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I'm reading a file line by line, and I am trying to make it so that if I get to a line that fits my specific parameters (in my case if it begins with a certain word), that I can overwrite that line.

My current code:

try {
    FileInputStream fis = new FileInputStream(myFile);
    DataInputStream in = new DataInputStream(fis);
    BufferedReader br = new BufferedReader(new InputStreamReader(in));
    String line;

    while ((line = br.readLine()) != null) {
        System.out.println(line);
            if (line.startsWith("word")) {
                // replace line code here
            }
    }
} catch (Exception ex) {
    ex.printStackTrace();
}

...where myFile is a File object.

As always, any help, examples, or suggestions are much appreciated.

Thanks!

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1  
Why not read the whole file in at once, close it, open it for writing and then write out every line after performing the transformation on it? –  Patashu Jan 23 '13 at 0:39
1  
@Patashu What if it was a large file?, then my proposed method would work much better. –  iphonedev7 Jan 23 '13 at 0:41
    
Please don't use DataInputStream to read text vanillajava.blogspot.co.uk/2012/08/… –  Peter Lawrey Jan 30 '13 at 20:37

2 Answers 2

up vote 4 down vote accepted

Your best bet here is likely going to be reading in the file into memory (Something like a StringBuilder) and writing what you want your output file to look like into the StringBuilder. After you're done reading in the file completely, you'll then want to write the contents of the StringBuilder to the file.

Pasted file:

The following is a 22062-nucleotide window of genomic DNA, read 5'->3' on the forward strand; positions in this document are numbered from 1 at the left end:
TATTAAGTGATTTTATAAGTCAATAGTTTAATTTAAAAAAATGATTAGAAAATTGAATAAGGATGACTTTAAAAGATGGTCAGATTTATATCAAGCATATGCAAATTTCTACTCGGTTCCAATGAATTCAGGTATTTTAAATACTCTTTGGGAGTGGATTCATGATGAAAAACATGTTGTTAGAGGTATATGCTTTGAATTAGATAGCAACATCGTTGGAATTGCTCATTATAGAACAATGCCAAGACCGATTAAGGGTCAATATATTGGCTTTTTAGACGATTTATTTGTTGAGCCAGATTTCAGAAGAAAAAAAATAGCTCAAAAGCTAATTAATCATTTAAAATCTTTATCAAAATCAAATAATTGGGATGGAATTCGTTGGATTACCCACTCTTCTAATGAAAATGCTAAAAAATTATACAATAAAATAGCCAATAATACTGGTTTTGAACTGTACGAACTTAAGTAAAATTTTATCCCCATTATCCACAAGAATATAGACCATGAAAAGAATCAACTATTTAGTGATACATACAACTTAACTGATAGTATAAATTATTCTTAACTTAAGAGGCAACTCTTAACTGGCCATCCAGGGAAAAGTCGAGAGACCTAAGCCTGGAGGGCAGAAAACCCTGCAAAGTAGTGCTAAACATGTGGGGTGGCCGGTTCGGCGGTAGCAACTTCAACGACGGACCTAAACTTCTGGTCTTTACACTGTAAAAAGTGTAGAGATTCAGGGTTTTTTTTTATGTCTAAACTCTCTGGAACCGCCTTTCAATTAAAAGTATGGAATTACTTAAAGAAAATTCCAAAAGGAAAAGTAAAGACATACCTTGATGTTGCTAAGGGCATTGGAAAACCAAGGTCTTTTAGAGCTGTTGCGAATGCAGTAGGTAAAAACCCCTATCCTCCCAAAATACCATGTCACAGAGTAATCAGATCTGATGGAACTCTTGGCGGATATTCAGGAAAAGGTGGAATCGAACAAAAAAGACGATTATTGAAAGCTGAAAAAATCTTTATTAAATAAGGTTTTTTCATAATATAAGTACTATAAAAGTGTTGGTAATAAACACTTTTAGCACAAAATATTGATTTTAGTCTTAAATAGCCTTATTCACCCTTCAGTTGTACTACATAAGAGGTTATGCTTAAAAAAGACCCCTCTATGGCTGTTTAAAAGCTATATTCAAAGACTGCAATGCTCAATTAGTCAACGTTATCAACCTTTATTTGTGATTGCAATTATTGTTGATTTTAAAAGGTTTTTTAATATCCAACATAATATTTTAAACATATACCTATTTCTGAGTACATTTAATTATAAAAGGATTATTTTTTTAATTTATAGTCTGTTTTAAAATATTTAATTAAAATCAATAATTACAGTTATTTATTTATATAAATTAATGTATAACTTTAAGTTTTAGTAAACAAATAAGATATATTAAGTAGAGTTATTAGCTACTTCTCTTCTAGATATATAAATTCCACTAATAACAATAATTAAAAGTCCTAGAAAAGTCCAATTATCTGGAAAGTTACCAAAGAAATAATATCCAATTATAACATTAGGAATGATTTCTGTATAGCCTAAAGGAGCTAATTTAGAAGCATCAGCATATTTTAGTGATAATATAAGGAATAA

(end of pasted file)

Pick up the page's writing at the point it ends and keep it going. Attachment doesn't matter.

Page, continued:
If the file is too large to accomplish this in memory you can always read in the contents of the file line by line and write them to a temporary file instead of a StringBuilder. After that is done you can delete the old file and move the temporary one in its place.

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Good idea...I'll try that out. –  iphonedev7 Jan 23 '13 at 0:42

RandomAccessFile seems a good fit. Its javadoc says:

Instances of this class support both reading and writing to a random access file. A random access file behaves like a large array of bytes stored in the file system. There is a kind of cursor, or index into the implied array, called the file pointer; input operations read bytes starting at the file pointer and advance the file pointer past the bytes read. If the random access file is created in read/write mode, then output operations are also available; output operations write bytes starting at the file pointer and advance the file pointer past the bytes written. Output operations that write past the current end of the implied array cause the array to be extended. The file pointer can be read by the getFilePointer method and set by the seek method.

That said, since text files are a sequential file format, you can not replace a line with a line of a different length without moving all subsequent characters around, so to replace lines will in general amount to reading and writing the entire file. This may be easier to accomplish if you write to a separate file, and rename the output file once you are done. This is also more robust in case if something goes wrong, as one can simply retry with the contents of the initial file. The only advantage of RandomAccessFile is that you do not need the disk space for the temporary output file, and may get slight better performance out of the disk due to better access locality.

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@MelNicholson Good to know. Thanks. –  iphonedev7 Jan 23 '13 at 0:49

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